Despite everything written above, the effect music can have on a young person truly can’t be expressed in words. Those of us who have lived it know how it feels, and we can only hope that many more of future generations will experience it for themselves. My message to today’s youth: play early, and play often.

Related Articles: (Children’s Music Workshop)


Music NL: Culture Business Workshop: Oct. 16-17

August 31, 2010

A 2-day workshop, entitled “Culture as Business”, that will be presented in a dozen locations across Canada in 2010-2011, including St. John’s on the weekend of October 16-17.

The workshop is for artists, musicians, writers, actors, dancers, and anyone else looking to make a living in the cultural sector. Please pass this information along to students, colleagues, or others who may be interested.

Items covered include:

Career options & lifestyle implications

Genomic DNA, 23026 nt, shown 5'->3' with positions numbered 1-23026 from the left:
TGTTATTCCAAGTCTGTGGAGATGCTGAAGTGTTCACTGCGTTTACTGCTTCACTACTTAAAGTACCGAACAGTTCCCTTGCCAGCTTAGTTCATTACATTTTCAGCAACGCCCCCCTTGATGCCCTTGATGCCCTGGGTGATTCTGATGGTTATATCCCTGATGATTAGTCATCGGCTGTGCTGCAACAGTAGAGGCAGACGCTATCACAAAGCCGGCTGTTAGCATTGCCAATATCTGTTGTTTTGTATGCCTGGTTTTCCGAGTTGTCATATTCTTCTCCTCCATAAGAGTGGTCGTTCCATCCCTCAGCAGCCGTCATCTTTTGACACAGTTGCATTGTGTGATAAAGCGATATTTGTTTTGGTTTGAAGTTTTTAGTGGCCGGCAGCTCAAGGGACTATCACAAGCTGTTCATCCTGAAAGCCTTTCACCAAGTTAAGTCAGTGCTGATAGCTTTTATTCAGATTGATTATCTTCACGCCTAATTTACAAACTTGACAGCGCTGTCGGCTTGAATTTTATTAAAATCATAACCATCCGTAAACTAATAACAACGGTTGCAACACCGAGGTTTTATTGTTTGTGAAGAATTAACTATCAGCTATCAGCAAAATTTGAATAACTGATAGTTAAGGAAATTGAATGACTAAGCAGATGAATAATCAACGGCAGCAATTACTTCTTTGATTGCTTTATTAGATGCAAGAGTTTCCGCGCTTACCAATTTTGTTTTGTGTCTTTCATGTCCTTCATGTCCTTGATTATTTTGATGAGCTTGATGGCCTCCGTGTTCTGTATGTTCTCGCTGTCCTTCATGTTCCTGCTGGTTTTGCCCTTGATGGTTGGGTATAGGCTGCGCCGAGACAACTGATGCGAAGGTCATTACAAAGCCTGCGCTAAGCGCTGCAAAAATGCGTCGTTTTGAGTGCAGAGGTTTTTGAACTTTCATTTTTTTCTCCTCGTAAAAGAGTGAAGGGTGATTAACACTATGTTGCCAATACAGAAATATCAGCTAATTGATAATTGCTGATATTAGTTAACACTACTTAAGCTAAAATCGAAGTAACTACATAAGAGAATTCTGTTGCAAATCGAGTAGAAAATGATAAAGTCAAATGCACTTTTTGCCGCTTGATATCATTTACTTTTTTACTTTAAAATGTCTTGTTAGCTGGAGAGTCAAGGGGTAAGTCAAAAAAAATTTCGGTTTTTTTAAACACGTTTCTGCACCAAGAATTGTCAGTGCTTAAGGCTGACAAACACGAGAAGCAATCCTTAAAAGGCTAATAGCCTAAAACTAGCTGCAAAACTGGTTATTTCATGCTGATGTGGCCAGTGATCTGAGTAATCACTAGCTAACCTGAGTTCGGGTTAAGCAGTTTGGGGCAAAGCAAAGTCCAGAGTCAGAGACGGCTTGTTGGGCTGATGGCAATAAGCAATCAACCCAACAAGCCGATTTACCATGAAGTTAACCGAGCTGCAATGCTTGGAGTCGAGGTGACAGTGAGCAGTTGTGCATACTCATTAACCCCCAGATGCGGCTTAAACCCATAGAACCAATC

The economics of culture

Hard skills (Finance, Budgeting, Accounting, Taxes)

Soft skills (Contracts, Copyright/IP, Negotiation, Marketing & Promotion, Professional Communication)

Long-term planning (Statistical Resources, Market Research, Strategic Planning)

By the end of the weekend, participants will have the beginnings of a comprehensive business plan, something that they can literally take to the bank.

Registration is $250/person for two days, with a reduced price of $200/person for groups of 5 or more individuals. For further details, or to register online, please see

Paul E. Guise, MBA, PhD

Culture Consult


2010 Wreckhouse Jazz & Blues Workshop Schedule Finalized

June 23, 2010

Creaking Tree String Quartet – Thursday July 15, 3 p.m. – Yellow Belly

“Putting The Range In Arrangements” – Arranging Tunes For Small Groups

Spend an hour with The Creaking Tree String Quartet as they describe the methods behind the madness of some of their arranging concepts. The group will take their own material and explain how it went from a melody and chords to a performable, planned arrangement. They will also answer general questions and touch on topics of interest to the audience.

Dominic Mancuso – Saturday July 17, 1:00 p.m. – Dusk Ultralounge